Alaska is bigger than Texas, California, and Montana combined. And we thought Texas was big! You will find more interesting facts to read by clicking here
Time for Kids has information on the area, the people, and the animals of Alaska.
Tennessee, the home of Ruby Falls Cavern, is sure to be a springboard for a study on caves and caverns. Have you ever heard of cave popcorn, soda straws, or cave bacon? Here are pictures and facts for the various formations found in caves. CLICK HERE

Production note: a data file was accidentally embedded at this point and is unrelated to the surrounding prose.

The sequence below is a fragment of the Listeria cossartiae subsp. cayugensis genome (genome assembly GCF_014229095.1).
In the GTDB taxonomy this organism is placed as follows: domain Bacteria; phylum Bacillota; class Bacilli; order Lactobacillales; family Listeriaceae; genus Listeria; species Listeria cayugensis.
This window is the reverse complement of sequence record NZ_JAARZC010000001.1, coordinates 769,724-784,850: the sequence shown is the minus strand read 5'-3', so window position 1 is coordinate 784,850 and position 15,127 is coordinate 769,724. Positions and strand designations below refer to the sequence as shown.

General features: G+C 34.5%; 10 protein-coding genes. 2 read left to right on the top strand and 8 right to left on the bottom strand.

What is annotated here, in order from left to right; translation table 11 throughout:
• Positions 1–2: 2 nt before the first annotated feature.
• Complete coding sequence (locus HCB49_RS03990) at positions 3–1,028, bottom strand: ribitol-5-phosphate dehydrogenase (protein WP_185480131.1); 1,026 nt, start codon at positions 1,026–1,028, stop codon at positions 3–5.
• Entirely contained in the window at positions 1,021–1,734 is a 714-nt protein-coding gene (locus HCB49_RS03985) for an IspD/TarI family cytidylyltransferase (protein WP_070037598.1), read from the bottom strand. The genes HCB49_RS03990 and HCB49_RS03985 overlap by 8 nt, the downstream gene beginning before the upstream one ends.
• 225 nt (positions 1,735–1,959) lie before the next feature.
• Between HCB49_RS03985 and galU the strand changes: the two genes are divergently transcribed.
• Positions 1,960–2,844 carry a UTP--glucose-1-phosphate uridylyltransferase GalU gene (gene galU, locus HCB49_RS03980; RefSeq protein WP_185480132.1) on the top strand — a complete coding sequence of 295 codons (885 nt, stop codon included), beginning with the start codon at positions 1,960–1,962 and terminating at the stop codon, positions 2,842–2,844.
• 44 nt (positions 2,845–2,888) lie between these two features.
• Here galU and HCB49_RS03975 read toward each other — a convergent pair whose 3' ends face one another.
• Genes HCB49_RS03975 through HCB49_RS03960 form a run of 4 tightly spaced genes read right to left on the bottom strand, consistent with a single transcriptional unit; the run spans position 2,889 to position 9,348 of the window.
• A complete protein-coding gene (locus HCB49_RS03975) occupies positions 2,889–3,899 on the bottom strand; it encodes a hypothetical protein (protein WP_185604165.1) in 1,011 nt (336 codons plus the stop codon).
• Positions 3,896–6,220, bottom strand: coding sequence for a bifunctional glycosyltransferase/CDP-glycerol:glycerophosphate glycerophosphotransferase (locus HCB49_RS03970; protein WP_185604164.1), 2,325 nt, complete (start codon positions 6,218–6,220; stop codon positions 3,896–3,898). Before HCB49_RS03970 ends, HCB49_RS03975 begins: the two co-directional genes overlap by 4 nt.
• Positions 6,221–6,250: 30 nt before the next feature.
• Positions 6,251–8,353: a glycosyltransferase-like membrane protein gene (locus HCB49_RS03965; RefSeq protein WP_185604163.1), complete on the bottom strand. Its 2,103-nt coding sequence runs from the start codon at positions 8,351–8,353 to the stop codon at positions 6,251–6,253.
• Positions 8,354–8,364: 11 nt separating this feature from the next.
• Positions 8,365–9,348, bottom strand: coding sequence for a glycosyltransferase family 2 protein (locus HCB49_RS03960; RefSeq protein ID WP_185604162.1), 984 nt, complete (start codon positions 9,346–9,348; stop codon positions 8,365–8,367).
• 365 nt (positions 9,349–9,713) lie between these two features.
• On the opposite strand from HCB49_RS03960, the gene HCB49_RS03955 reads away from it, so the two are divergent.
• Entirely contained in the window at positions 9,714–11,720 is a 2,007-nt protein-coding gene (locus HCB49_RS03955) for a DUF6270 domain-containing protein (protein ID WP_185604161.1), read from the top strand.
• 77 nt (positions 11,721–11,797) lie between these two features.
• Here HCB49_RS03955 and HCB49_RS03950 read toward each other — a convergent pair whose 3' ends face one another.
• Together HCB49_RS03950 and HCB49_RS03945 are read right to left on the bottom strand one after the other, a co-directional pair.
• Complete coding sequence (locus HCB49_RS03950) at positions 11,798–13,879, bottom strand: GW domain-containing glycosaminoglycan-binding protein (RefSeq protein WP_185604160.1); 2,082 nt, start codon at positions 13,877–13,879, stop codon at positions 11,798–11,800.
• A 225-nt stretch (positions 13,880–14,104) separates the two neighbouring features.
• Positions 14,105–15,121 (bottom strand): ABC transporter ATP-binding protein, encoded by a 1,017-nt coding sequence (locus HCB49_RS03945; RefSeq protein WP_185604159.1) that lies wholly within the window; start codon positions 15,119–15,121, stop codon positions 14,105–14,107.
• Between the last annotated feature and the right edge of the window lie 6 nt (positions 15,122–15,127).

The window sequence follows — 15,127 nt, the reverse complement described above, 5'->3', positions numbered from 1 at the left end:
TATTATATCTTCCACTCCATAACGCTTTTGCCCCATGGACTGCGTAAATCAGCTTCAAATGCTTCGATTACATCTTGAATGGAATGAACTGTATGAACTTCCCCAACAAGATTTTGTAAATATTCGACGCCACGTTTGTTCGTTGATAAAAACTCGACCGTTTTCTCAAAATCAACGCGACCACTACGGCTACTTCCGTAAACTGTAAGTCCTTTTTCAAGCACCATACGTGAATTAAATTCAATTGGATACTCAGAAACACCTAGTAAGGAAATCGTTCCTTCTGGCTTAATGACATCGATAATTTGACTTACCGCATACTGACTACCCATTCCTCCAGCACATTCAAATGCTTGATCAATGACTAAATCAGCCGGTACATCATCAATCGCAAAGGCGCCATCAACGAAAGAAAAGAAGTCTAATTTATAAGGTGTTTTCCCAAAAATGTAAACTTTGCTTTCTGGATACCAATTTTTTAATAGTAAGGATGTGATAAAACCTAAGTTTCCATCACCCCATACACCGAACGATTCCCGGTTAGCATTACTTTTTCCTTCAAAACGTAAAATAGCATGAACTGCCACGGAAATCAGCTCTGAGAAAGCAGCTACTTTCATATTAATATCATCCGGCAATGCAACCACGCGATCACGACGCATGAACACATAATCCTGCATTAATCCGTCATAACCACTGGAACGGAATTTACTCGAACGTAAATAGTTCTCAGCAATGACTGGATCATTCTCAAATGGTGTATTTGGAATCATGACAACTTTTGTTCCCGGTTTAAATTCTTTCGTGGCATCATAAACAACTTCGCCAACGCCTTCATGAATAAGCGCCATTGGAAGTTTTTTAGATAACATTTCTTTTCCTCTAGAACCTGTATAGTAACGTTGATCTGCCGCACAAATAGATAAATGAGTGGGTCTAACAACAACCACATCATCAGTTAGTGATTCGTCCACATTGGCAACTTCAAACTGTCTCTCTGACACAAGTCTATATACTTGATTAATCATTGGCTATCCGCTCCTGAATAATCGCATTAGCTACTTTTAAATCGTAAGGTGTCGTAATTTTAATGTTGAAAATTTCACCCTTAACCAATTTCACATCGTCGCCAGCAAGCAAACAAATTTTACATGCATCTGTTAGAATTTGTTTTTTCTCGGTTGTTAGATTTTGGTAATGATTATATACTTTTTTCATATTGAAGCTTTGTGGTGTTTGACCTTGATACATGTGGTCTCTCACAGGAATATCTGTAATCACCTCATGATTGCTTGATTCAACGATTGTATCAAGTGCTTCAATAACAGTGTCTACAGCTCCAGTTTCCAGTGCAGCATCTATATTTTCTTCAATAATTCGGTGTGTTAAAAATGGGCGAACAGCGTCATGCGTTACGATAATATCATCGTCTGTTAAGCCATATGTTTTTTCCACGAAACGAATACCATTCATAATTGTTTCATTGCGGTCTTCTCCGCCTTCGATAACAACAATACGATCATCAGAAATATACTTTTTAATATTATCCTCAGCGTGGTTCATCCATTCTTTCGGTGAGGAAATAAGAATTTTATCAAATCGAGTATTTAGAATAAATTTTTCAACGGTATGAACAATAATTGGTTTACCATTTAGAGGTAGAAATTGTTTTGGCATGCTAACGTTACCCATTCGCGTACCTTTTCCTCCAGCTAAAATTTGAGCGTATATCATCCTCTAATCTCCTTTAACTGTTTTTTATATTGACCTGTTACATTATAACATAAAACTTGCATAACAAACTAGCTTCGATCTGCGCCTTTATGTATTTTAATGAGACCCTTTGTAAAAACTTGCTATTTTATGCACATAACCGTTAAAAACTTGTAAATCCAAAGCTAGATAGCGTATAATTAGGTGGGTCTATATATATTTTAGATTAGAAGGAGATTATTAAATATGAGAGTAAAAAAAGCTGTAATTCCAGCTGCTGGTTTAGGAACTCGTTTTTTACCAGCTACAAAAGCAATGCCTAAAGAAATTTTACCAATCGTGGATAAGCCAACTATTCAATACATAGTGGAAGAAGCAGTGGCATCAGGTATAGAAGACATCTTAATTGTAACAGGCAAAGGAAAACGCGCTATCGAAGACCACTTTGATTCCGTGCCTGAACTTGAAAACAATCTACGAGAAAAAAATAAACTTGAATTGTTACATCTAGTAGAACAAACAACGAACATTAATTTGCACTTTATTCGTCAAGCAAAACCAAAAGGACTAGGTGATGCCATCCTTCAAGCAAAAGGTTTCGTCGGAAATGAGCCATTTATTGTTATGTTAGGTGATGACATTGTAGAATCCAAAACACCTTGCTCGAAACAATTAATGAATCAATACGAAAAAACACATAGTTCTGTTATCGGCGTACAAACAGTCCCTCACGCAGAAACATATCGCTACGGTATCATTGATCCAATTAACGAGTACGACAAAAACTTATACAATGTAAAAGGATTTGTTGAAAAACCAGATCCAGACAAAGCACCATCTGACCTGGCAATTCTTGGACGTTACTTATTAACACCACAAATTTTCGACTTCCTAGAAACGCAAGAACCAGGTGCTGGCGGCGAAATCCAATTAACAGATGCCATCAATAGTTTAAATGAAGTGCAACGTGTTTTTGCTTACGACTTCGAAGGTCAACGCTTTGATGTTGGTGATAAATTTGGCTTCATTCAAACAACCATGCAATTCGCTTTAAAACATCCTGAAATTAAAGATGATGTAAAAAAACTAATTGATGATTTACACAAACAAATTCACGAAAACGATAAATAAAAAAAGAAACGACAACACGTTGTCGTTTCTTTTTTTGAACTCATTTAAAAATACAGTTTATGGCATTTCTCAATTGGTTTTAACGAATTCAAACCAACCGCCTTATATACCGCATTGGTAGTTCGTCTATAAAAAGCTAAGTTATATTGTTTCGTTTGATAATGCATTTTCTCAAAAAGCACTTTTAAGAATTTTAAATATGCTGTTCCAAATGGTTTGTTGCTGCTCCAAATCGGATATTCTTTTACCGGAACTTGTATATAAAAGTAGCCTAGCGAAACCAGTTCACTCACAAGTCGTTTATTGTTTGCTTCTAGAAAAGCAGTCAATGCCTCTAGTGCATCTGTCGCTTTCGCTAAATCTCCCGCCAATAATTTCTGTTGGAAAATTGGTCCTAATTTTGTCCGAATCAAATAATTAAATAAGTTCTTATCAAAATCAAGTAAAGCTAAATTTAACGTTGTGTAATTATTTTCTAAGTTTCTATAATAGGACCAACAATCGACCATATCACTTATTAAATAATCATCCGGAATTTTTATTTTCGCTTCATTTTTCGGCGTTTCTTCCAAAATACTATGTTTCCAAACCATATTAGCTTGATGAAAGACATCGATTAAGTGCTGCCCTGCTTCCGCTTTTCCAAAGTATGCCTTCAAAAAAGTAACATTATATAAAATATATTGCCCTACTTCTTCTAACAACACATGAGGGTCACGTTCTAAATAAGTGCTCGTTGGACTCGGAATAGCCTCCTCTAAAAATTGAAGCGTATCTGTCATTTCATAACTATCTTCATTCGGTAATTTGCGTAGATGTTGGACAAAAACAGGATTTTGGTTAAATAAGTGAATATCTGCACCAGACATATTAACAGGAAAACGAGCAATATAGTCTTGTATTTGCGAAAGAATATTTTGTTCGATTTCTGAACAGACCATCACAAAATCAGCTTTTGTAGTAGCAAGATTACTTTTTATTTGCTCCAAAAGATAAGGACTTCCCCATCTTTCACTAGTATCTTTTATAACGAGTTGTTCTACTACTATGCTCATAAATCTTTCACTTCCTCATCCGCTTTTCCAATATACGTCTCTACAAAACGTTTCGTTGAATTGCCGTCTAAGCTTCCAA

How about making a cave in a cup? Sometimes it is hard to explain how water can eat away at rock, but this activity is perfect for showing the effects of acidic water on limestone. CLICK HERE
The beautiful state of Maryland is one of the states featured in this book. Did you know there is a Miss Crustacean Beauty Pageant held there? In honor of this event, your student can make a crab craft.
As you can see, there are all kinds of activities and lessons you can do with your child when going on an adventure with Charlie. Have a good time, and don’t get lost! :)
Continuing from yesterday…